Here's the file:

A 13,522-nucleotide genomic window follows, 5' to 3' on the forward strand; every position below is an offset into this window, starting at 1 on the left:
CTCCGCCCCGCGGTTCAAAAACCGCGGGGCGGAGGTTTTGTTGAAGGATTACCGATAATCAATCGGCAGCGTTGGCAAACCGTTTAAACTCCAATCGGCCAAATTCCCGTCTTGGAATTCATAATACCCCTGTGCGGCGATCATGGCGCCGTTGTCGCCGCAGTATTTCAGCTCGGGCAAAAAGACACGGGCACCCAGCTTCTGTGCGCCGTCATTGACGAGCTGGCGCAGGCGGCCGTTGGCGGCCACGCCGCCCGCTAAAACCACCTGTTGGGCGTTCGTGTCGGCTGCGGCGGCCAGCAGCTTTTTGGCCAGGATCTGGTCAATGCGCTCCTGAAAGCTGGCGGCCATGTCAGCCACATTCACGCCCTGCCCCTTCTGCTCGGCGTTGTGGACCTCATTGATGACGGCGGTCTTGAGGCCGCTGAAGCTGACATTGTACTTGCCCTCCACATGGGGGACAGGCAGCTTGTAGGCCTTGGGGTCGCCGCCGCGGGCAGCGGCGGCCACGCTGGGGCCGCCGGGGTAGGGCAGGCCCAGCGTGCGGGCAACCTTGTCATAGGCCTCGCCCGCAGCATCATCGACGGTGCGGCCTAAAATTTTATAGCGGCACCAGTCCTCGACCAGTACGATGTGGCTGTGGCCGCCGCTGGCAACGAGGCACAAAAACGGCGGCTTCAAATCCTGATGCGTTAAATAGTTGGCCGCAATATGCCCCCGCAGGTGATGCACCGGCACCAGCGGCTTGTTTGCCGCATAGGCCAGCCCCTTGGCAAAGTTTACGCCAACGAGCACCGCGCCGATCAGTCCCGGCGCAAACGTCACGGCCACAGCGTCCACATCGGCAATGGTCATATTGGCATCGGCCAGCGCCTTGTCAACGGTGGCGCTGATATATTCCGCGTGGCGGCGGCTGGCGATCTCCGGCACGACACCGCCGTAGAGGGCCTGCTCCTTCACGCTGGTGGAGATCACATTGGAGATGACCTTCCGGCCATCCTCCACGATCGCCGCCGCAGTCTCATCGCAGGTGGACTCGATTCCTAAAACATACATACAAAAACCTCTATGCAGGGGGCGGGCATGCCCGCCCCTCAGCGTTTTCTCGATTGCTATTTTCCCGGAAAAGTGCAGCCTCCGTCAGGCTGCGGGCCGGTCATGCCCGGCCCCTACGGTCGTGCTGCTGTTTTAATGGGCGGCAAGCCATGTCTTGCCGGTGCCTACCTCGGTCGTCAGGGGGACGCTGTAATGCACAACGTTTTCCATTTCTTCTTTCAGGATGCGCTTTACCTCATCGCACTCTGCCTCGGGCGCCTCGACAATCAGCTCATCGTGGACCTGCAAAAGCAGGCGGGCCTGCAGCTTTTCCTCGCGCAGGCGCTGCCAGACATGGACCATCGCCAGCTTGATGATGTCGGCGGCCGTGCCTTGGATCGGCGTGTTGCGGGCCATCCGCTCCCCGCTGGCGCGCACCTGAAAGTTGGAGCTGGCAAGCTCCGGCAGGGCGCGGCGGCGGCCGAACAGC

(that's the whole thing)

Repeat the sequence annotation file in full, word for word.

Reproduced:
A 13,522-nucleotide genomic window follows, 5' to 3' on the forward strand; every position below is an offset into this window, starting at 1 on the left:
CTCCGCCCCGCGGTTCAAAAACCGCGGGGCGGAGGTTTTGTTGAAGGATTACCGATAATCAATCGGCAGCGTTGGCAAACCGTTTAAACTCCAATCGGCCAAATTCCCGTCTTGGAATTCATAATACCCCTGTGCGGCGATCATGGCGCCGTTGTCGCCGCAGTATTTCAGCTCGGGCAAAAAGACACGGGCACCCAGCTTCTGTGCGCCGTCATTGACGAGCTGGCGCAGGCGGCCGTTGGCGGCCACGCCGCCCGCTAAAACCACCTGTTGGGCGTTCGTGTCGGCTGCGGCGGCCAGCAGCTTTTTGGCCAGGATCTGGTCAATGCGCTCCTGAAAGCTGGCGGCCATGTCAGCCACATTCACGCCCTGCCCCTTCTGCTCGGCGTTGTGGACCTCATTGATGACGGCGGTCTTGAGGCCGCTGAAGCTGACATTGTACTTGCCCTCCACATGGGGGACAGGCAGCTTGTAGGCCTTGGGGTCGCCGCCGCGGGCAGCGGCGGCCACGCTGGGGCCGCCGGGGTAGGGCAGGCCCAGCGTGCGGGCAACCTTGTCATAGGCCTCGCCCGCAGCATCATCGACGGTGCGGCCTAAAATTTTATAGCGGCACCAGTCCTCGACCAGTACGATGTGGCTGTGGCCGCCGCTGGCAACGAGGCACAAAAACGGCGGCTTCAAATCCTGATGCGTTAAATAGTTGGCCGCAATATGCCCCCGCAGGTGATGCACCGGCACCAGCGGCTTGTTTGCCGCATAGGCCAGCCCCTTGGCAAAGTTTACGCCAACGAGCACCGCGCCGATCAGTCCCGGCGCAAACGTCACGGCCACAGCGTCCACATCGGCAATGGTCATATTGGCATCGGCCAGCGCCTTGTCAACGGTGGCGCTGATATATTCCGCGTGGCGGCGGCTGGCGATCTCCGGCACGACACCGCCGTAGAGGGCCTGCTCCTTCACGCTGGTGGAGATCACATTGGAGATGACCTTCCGGCCATCCTCCACGATCGCCGCCGCAGTCTCATCGCAGGTGGACTCGATTCCTAAAACATACATACAAAAACCTCTATGCAGGGGGCGGGCATGCCCGCCCCTCAGCGTTTTCTCGATTGCTATTTTCCCGGAAAAGTGCAGCCTCCGTCAGGCTGCGGGCCGGTCATGCCCGGCCCCTACGGTCGTGCTGCTGTTTTAATGGGCGGCAAGCCATGTCTTGCCGGTGCCTACCTCGGTCGTCAGGGGGACGCTGTAATGCACAACGTTTTCCATTTCTTCTTTCAGGATGCGCTTTACCTCATCGCACTCTGCCTCGGGCGCCTCGACAATCAGCTCATCGTGGACCTGCAAAAGCAGGCGGGCCTGCAGCTTTTCCTCGCGCAGGCGCTGCCAGACATGGACCATCGCCAGCTTGATGATGTCGGCGGCCGTGCCTTGGATCGGCGTGTTGCGGGCCATCCGCTCCCCGCTGGCGCGCACCTGAAAGTTGGAGCTGGCAAGCTCCGGCAGGGCGCGGCGGCGGCCGAACAGC